Slingshot’s Andrew Kim talked to Jeon “Ray” Ji-won (in Korean and translated to English) after Cloud9’s 2-0 weekend to begin the North American League of Legends Championship Series.
Andrew Kim: First off, congratulations on your 2-1 win after a very competitive series. How do you feel?
Jeon “Ray” Ji-won: I’m very relieved that our team won, but I still have a lot of complaints in my own play, so I will fix my mistakes and show an even better performance.
AK: You won Game 1 but lost Game 2. What had changed?
JJW: In Game 1, I honestly didn’t think I would play Shen. I thought I would play something else, but what I could play was banned, so I ended up with him. It has been a long time since I used him, and I didn’t play much of him during scrims either, so there were a lot of things where I should have done something but I didn’t. But thanks to my team, I was able to win. For Game 2, since we won Game 1 handily, I thought we could cruise through Game 2, but I messed up and fell for a lot of things, which created a bad situation. I know what I did wrong that game, so I think I can fix them.
AK: You’re functionally competing against Jeong “Impact” Eon-young for the top position. Is that a source of pressure for you?
JJW: Honestly since last season I was a starting top laner and now a sub, it’s a little uncomfortable, but because I am lacking in many things that I’m a sub. Impact’s career is impressive and still very good, so I think I can learn a lot from him, so it’s uncomfortable, but good. I like the fact that I can learn.
AK: How are you getting along with your new teammates?
JJW: Everyone’s very nice, so all I need to do is fix myself. I have a lot of bad habits, but now that I have good teammates, and since they’re nice, I need to work toward getting closer to them. Since my English is not great I need to work on it and get close to them.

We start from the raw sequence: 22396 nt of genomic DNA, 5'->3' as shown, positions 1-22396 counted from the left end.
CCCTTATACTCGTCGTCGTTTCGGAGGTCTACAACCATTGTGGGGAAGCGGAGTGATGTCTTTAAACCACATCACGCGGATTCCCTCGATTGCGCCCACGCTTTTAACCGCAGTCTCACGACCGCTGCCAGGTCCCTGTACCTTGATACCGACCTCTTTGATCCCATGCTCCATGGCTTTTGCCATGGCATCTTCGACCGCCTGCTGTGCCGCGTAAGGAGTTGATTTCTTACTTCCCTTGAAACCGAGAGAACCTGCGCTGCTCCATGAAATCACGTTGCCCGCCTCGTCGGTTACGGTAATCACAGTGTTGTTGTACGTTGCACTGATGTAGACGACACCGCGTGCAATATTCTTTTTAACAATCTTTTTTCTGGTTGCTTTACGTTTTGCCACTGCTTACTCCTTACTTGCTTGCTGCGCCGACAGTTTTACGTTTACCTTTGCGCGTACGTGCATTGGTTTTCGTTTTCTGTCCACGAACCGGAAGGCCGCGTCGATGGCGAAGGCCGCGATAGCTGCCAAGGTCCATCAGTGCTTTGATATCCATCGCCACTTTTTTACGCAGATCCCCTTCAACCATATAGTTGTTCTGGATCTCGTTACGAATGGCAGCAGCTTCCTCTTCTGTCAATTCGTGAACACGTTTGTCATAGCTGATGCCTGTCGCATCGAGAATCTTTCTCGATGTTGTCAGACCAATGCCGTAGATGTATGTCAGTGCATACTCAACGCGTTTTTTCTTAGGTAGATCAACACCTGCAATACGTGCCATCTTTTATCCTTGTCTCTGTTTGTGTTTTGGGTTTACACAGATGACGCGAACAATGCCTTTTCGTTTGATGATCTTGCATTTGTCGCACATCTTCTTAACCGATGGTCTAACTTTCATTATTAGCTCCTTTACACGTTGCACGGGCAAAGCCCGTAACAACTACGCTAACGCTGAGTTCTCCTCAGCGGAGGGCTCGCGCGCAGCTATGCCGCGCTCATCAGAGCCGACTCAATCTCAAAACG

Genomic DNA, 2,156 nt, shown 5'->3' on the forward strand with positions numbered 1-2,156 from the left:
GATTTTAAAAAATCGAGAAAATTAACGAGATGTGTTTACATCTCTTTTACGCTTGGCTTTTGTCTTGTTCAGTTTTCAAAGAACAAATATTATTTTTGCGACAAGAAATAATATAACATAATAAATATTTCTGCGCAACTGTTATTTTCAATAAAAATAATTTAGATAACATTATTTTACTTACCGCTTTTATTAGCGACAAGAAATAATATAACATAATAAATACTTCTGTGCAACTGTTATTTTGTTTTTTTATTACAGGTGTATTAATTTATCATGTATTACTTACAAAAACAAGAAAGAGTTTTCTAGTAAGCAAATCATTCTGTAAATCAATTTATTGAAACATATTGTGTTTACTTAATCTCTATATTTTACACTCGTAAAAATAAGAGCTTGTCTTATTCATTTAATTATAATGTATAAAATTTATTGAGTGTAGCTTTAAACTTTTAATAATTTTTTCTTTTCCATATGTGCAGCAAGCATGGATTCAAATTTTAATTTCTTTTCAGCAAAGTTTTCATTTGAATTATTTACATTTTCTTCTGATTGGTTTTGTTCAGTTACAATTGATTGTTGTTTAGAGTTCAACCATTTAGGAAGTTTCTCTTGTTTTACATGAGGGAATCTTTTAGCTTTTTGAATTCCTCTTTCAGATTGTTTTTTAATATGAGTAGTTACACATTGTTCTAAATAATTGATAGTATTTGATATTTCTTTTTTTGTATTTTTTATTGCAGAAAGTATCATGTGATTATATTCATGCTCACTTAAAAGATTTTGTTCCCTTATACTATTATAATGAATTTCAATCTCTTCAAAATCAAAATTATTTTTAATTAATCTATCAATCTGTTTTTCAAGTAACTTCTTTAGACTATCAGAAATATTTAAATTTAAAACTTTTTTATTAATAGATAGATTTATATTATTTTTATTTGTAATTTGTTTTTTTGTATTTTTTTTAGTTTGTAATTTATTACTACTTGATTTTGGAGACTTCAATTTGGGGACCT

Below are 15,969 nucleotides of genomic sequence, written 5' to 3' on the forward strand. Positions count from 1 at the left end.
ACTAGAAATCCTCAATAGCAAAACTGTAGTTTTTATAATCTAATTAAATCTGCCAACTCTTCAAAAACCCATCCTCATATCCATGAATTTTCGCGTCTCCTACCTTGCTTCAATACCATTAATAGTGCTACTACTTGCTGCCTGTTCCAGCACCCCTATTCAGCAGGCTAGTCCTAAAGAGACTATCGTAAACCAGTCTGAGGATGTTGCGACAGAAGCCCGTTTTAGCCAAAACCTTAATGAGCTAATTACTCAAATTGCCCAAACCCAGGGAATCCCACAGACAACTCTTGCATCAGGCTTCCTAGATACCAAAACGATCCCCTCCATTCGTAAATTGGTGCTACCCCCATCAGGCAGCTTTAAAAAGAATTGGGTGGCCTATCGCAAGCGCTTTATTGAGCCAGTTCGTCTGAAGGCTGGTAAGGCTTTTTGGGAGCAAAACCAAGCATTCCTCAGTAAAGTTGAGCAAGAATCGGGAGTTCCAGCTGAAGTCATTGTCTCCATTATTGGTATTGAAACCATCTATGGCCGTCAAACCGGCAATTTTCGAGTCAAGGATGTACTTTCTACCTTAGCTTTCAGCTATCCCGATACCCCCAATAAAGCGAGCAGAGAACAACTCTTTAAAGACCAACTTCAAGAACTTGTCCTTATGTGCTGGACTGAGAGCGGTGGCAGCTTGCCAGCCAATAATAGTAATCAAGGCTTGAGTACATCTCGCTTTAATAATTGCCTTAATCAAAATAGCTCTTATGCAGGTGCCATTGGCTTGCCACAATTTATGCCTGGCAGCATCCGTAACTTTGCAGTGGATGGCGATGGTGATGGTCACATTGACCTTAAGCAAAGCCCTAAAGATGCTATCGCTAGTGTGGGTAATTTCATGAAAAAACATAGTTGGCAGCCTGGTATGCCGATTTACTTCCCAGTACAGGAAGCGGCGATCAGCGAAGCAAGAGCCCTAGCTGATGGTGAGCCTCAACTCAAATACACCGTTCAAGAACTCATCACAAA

AK: How are you learning English?
JJW: Our in-house translator is my teacher. I’m working on grade-school level English, but honestly even that’s hard for me right now. I’m trying my best though.
AK: You’ve been really active on social media and streaming a lot more often. What has been the energy behind that?
JJW: The reason for that is so that I can learn English. Rather than doing nothing but playing games, by streaming I can let myself be known. The team is a big one too, and since I’m a sub, I want to put myself out there. I want to learn English, and compared to just playing ranked games, I think streaming is good for me. When I was with Apex, I didn’t really use Twitter that often, but as I moved here I realized I was very lacking in English, so I’ve been working hard.
AK: Have you felt any pressure with other well known Korean players joining the scene?
JJW: When they got here, I was very happy. In terms of skill I don’t think I fall behind when I look at it in a positive way, so I thought it would be good competition. But in other ways I also have shortcomings. The players that came in, they have very storied careers. When they were making a name for themselves, I was in middle school. I felt that I wanted to be like them as I was studying in school. Seeing as they have great careers and skill, I have no career, or even experience. I was most concerned with that, and it showed in Game 2 when I played Nautilus, as I didn’t make the right calls and didn’t recover properly, and we lost.
AK: You mentioned that you have a lot of shortcomings, but I’m sure you have your own goals that you wish to achieve. What are your personal goals for the spring and summer split?
JJW: Right now my goal is learning English. Impact is the starter, and I’m a sub, so I still have time to start from the ground up. My goal for the spring is to gather as much experience as I can from Impact, Reapered (Bok Han-gyu), Cain (Jang Nu-ri) and my other teammates. For the summer I want to be credited for something big. A lot of people don’t even know I’m here yet. So I’m focusing on learning in the spring, and making myself known in the summer.
Cover photo courtesy of Riot Games